Rhythm is “a strong, regular, repeated pattern of movement or sound.” A steady rhythm can be a steady beat, a recurring sound, or a repetitive activity. We can think of not only our heartbeat but also our breath, in and out. These are the natural rhythms that live inside our bodies. We can also observe external rhythms. There is the rhythm of day and night, the rhythm of the days of the week, the rhythm of the months, and the rhythm of the seasons. 

All of these rhythms are part of our lives. Their repetition brings us comfort because they are regular and expected. Rhythm provides an anchor and especially helps children, who have little control over their environments, to feel secure. 

Steiner even said, “Rhythm can take the place of strength and will.” Rhythm is the reason why Rudolf Steiner suggested warming up at the start of our lessons with verse recitation, speech exercises, or singing. He even began each of his lectures to the very first Waldorf teachers-in-training with speech exercises and verse recitation to help regulate everyone’s breathing, their natural in-breath and out-breath their internal, natural rhythm. He reasoned that this practice teaches us flexibility and helps to ground us in the present moment. That’s what a strong rhythm can do.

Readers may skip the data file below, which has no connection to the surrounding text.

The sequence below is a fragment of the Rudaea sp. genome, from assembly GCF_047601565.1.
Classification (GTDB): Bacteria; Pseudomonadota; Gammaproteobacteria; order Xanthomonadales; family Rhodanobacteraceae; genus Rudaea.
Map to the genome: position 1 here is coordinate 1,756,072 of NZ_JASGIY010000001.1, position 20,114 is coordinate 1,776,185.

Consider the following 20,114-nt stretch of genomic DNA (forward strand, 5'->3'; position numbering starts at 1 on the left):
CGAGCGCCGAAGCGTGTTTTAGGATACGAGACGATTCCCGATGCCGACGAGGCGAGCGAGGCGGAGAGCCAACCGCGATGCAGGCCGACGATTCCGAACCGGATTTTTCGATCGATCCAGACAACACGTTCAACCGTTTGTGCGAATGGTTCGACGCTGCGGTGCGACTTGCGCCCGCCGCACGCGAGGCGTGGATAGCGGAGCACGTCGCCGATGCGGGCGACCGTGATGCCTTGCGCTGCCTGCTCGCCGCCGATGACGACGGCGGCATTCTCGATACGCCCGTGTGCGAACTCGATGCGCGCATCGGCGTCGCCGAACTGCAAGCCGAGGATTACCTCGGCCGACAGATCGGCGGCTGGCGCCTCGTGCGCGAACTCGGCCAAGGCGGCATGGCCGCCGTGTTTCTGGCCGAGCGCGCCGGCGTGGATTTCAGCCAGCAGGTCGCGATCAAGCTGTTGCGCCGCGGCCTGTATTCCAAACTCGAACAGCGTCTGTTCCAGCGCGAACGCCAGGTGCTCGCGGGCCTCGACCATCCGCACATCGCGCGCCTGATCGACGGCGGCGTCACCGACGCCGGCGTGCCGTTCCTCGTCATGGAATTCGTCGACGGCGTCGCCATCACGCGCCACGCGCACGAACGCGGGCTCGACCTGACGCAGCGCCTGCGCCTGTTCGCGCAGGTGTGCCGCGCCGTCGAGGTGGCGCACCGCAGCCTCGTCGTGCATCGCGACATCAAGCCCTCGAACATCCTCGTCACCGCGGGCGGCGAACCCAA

A word to the wise as you develop your own rhythm: Be yourself. Be authentic. Waldorf Rhythm is not about doing what you’re supposed to do, doing what I suggest you do, doing what other mamas are doing on Instagram… 

This process of laying the foundation for your daily and weekly rhythm is about you and your family. Stay connected to your own unique life and do what is best for you, and no one else. Courage comes from being willing to be who you are! Don’t wait until you’re confident to show up. You have everything you need right now and can show up just as you are. Now let’s dive in! 

2 Steps to Create Your Daily Rhythm 

Step One: Design a Daily Rhythm that Works for You